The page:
Posted by Larry Gleeson
CHLOÉ ZHAO, DAVID FINCHER, LEE ISAAC CHUNG, AND THOMAS VINTERBERG ARE HONORED WITH OUTSTANDING DIRECTORS OF THE YEAR AWARD AT THE 36TH ANNUAL SANTA BARBARA INTERNATIONAL FILM FESTIVAL
The 36th Annual Santa Barbara International Film Festival (SBIFF) presented by UGG featured a tribute to this year’s recipients of the Outstanding Directors of the Year Award, sponsored by The Hollywood Reporter. Chloé Zhao (Nomadland), David Fincher (Mank), Lee Isaac Chung (Minari), and Thomas Vinterberg (Another Round) received their awards during the live virtual event and discussed their work with The Hollywood Reporter’s longtime awards columnist and host of its popular Awards Chatter podcast, as well as a professor at Chapman University’s Dodge College of Film and Media Arts, Scott Feinberg.
Some of the highlights from the conversation included:
Chloé Zhao on connecting with Francis McDormand: “She’s so authentically herself and tries to live a life that’s authentic to herself. And she brings that with her to whichever character she plays. When we first met, we both took off our shoes and sat on the floor….that was pretty telling. We all know that she is an incredible actress, but for me it was most important for her ability to be vulnerable and to not always know the character in the moment, to not always know what’s going to happen and yet be completely present.”
When speaking about the film The Searchers, Zhao noted, “If there is a modern-day John Wayne, it is Francis McDormand.”
David Fincher on Mank and the script written by his father: “My father was sort of raised in movie theaters. He was a latch key kid during the depression in Tulsa, Oklahoma, and had a fairly difficult relationship with his father who drank a lot. My grandfather’s idea of taking care of little Jack was to leave him in a movie theater for the 11 o’clock, 1 o’clock, and 3 o’clock so he saw the dream factor of Hollywood as very much a safe place to sort of nestling in and spend one’s afternoons. Mank was a film that began with sort of a quest for a challenge, he was retiring and decided that he wanted to take a swing at writing a screenplay. He was the kind of person and writer who very much had a great deal of respect and almost awe for how screenplays were constructed. I mean that not in a highest-minded way, but he loved entertainment, he saw movies very much in the same way people now love television shows. So, for him, it was a way to go out into the world and to sort of experience anything else that was happening in Tulsa.”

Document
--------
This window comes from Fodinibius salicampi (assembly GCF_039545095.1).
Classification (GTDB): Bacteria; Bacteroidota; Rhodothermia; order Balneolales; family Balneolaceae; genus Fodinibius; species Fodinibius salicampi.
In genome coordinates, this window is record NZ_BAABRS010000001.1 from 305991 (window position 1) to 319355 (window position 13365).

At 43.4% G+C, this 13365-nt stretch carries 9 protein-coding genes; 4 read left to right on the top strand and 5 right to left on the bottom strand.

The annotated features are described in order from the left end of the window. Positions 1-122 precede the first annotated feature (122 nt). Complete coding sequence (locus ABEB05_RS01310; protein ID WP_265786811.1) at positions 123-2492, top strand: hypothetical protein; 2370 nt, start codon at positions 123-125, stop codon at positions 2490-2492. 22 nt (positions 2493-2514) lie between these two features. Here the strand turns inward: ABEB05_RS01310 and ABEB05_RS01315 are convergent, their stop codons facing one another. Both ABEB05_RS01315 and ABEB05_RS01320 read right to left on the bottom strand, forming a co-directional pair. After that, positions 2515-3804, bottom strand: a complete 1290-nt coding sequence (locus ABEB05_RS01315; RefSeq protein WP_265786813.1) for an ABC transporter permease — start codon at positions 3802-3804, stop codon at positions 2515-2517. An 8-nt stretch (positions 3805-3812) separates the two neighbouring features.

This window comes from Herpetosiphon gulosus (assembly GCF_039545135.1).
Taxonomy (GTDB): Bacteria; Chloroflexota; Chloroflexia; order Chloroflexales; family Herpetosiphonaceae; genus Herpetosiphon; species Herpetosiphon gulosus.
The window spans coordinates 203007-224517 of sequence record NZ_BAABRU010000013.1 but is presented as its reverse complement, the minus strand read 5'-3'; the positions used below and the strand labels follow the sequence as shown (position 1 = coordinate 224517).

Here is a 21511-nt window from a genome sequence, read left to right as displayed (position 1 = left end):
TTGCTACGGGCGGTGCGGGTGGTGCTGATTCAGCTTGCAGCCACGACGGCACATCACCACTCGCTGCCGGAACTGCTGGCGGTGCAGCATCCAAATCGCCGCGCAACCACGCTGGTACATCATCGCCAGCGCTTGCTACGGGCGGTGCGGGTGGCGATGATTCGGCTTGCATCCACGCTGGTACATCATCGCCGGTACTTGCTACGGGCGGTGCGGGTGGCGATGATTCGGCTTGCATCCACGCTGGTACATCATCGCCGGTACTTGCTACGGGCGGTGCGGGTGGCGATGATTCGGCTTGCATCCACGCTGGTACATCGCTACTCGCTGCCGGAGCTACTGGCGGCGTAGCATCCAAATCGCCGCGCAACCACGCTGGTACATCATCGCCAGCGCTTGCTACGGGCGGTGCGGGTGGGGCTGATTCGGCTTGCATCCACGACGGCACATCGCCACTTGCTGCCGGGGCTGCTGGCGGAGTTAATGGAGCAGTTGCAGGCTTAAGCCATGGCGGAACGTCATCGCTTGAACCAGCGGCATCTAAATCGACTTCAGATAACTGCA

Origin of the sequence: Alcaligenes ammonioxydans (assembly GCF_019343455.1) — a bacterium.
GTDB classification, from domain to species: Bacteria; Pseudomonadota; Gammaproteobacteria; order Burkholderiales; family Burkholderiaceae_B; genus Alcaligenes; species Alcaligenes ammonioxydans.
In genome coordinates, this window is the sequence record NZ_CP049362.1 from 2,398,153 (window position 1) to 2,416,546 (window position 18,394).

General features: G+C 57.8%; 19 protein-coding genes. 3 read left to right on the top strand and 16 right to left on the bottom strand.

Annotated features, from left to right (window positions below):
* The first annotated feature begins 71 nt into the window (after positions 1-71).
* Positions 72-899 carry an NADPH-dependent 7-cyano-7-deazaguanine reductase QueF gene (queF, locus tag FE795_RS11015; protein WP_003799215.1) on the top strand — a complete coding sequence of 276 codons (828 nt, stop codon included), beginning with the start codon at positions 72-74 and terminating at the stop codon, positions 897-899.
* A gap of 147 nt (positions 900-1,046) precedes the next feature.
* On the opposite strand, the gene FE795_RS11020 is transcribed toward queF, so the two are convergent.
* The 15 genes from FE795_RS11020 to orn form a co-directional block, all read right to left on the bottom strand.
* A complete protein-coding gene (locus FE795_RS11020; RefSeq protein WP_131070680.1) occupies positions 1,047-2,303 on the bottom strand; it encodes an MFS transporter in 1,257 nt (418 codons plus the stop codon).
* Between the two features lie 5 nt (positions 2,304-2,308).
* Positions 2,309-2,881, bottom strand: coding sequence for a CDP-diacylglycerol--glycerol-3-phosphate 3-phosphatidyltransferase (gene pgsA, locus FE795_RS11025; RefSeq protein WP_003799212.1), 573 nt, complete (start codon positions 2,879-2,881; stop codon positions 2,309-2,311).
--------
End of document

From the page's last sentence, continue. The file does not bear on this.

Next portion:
Lee Isaac Chung’s objective of making Minari for his daughter: I came to a point in my work where I wasn’t sure of what I was doing, if what I was doing was really what I wanted to do, especially once my daughter came. I started to think more on the long term, what would it be that she’s watching based on work that I’ve made. That question stayed with me and haunted me quite a lot and so naturally I ended up coming to this point where I just started to want to make a film that she could have in the future. She was the age that the character of Alan [Kim] is in the story and that helped me kind of figure out how to write a story that’s told from her perspective and also captures a little bit of what I see in her.”